Thousands protest COVID-19 vaccination mandates as L.A.’s verification rules kick in

People opposed to vaccination mandates protest at Grand Park in downtown Los Angeles.
People opposed to vaccination mandates protest at Grand Park in downtown Los Angeles on Monday.
(Luis Sinco / Los Angeles Times)

Thousands of people gathered outside Los Angeles City Hall to protest COVID-19 vaccination mandates on Monday — the day the city began enforcing some of the nation’s strictest vaccination verification rules for businesses.

L.A. now requires proof of full COVID-19 vaccination to enter indoor restaurants, shopping centers, movie theaters, hair and nail salons, gyms, museums, bowling alleys, performance venues and other spaces.

Attendees of outdoor events with 5,000 or more people also have to show proof of vaccination or that they have recently tested negative for the coronavirus. The city’s rules are stricter than those imposed by Los Angeles County.

A protest in front of L.A. City Hall
Thousands of people opposed to vaccination mandates protest at Grand Park in downtown Los Angeles on Monday.
(Luis Sinco / Los Angeles Times)

The new rules — along with employee vaccination mandates at many levels of government and for schoolchildren — have been deeply controversial.

At Grand Park outside City Hall on Monday, Cindy Lazo said she wanted to show support for her brother-in-law, an electrical engineer with the Los Angeles County Metropolitan Transportation Authority. He is the only financial provider for his family and is considering moving to another state, such as Texas, if he loses his job, she said.

Lazo, 39, held up a handmade sign that read: “I’m not anti Vaxx. I’m anti Mandates.”

Many attendees refused to talk to a reporter — saying they did not want to speak to the “liberal media” — or declined to provide their last names, saying they feared retaliation from their employers. Several gave their name as “John Smith.”

L.A. requires proof of COVID-19 vaccination to enter indoor restaurants, malls, theaters, salons, coffee shops, gyms, museums, performance venues and other spaces.

Nov. 8, 2021

Fifty-two-year-old David said he has worked for the Los Angeles Department of Water and Power for 13 years and he was uncomfortable with the pressure to inject something into his body to keep a job.

“I’m here to show solidarity with fellow workers who want to protect and express their bodily autonomy,” David said. He refused to say whether he was vaccinated.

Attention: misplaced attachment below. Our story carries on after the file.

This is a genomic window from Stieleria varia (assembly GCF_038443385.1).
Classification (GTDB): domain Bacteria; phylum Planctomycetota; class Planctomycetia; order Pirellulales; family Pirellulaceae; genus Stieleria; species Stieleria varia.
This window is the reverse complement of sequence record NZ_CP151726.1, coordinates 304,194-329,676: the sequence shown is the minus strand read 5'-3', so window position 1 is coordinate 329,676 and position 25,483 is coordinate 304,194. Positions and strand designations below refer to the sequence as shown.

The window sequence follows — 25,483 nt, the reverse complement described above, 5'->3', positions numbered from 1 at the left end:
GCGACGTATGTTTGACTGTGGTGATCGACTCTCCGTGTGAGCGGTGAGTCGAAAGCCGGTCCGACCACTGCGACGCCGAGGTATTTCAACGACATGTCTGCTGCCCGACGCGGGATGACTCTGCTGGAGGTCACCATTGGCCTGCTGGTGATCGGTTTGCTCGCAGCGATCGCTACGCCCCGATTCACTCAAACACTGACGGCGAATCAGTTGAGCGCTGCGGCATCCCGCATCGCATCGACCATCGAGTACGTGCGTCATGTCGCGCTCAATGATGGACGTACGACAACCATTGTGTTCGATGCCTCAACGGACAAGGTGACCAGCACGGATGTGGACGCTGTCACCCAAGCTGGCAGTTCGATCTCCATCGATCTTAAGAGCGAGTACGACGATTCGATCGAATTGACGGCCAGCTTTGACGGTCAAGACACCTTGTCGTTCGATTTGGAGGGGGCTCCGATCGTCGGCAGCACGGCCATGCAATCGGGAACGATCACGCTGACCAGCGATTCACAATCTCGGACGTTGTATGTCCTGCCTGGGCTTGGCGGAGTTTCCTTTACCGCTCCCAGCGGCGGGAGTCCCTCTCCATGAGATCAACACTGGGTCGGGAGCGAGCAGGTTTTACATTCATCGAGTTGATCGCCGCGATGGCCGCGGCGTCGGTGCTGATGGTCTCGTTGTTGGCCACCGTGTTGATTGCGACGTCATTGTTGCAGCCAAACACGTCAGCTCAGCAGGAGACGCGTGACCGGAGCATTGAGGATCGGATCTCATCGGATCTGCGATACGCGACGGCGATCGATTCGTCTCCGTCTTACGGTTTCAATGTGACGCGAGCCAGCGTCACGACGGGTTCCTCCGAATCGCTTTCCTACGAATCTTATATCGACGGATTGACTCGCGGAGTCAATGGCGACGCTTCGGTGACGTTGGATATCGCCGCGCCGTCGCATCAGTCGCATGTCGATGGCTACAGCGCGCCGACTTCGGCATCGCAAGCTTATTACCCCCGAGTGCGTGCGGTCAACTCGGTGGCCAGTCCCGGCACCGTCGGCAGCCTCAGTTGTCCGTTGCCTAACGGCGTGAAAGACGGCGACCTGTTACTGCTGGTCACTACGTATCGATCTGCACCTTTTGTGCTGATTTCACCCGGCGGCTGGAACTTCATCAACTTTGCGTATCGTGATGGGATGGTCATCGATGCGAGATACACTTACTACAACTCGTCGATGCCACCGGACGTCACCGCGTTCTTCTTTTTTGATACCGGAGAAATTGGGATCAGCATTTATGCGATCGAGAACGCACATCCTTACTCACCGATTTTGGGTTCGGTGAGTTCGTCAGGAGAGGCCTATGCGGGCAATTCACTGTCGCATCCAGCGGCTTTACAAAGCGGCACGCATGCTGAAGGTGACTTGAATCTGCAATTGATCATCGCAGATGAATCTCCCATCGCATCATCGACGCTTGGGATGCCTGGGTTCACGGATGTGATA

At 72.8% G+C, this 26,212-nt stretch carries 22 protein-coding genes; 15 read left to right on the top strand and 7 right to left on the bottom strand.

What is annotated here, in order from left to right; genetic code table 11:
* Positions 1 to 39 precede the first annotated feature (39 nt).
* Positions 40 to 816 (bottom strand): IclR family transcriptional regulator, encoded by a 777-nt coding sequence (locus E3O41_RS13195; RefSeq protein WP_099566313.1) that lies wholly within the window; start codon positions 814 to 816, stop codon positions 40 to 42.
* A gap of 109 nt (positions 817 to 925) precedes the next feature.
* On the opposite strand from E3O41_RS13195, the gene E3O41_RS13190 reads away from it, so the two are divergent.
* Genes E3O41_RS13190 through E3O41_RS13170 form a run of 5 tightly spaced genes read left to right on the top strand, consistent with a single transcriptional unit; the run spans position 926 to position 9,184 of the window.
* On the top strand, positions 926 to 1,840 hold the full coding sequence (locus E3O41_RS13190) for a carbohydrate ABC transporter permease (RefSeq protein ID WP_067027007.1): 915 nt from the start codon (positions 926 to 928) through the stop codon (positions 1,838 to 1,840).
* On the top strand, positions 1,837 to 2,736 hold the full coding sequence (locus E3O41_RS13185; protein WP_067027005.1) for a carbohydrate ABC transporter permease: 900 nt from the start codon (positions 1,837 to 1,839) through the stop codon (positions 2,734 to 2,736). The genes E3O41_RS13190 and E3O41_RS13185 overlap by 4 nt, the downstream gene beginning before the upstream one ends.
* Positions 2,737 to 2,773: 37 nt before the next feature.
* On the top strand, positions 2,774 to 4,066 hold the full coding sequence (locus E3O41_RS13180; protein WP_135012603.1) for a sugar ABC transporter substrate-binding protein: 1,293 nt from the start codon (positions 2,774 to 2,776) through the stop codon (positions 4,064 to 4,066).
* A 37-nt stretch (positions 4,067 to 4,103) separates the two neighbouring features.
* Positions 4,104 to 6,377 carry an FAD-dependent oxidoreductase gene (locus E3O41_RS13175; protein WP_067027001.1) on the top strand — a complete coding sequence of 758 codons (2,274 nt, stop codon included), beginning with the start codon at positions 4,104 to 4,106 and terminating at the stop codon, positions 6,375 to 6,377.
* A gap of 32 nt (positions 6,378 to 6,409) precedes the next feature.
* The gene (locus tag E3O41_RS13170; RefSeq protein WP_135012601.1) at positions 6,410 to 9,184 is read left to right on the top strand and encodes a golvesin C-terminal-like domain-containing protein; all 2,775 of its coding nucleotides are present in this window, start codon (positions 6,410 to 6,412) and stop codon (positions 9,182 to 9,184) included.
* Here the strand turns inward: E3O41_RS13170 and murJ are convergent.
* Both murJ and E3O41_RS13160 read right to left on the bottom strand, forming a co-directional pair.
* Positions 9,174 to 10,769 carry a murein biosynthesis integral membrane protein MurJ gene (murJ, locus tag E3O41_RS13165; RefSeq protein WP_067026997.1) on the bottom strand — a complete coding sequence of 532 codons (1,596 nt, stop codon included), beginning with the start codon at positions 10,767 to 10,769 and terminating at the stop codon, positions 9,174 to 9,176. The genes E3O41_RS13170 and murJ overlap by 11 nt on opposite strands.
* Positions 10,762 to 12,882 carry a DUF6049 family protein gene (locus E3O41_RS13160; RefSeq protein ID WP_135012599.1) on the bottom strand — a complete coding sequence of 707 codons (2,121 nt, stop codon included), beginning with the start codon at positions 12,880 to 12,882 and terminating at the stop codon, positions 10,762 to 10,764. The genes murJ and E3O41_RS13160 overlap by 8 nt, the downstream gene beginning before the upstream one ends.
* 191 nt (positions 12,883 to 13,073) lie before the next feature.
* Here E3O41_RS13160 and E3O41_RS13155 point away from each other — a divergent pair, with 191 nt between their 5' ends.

A protester opposed to vaccination mandates carries a sign
A protester opposed to vaccination mandates at Grand Park in downtown Los Angeles on Monday.
(Luis Sinco / Los Angeles Times)

Signs at the protest included “Vaccines Kill,” “Freedom Not Force!” and “COVID Vaccines Are Toxic.” One read “Let’s Go Brandon” — code for “F— Joe Biden” — as did multiple T-shirts worn by demonstrators.

Some in the crowd wore hats touting the extremist Proud Boys, and one person held a sign supporting the Jan. 6 insurrection at the U.S. Capitol.

The largely unmasked crowd chanted “Freedom! Freedom!” and “We will not comply!” Speakers said their constitutional rights were being trampled by the mandates.

A loudspeaker played Buffalo Springfield’s 1966 protest song, “For What It’s Worth” — Stop, children, what’s that sound? Everybody look, what’s going down? The song was written about a clash between young people and police on the Sunset Strip.

A protester in a firefighter's helmet holds an American flag
Among the crowd were members of the Los Angeles police and fire departments as well as other city employees.
(Luis Sinco / Los Angeles Times)

Protesters waved “thin blue line” and “thin red line” flags as symbols of support for law enforcement, and among the crowd were members of the Los Angeles police and fire departments as well as other city employees.

A Los Angeles mandate requires city employees, including police and firefighters, to either get vaccinated by Dec. 18 or receive a medical or religious exemption. In the meantime, they are required to pay for regular COVID-19 testing from a city contractor.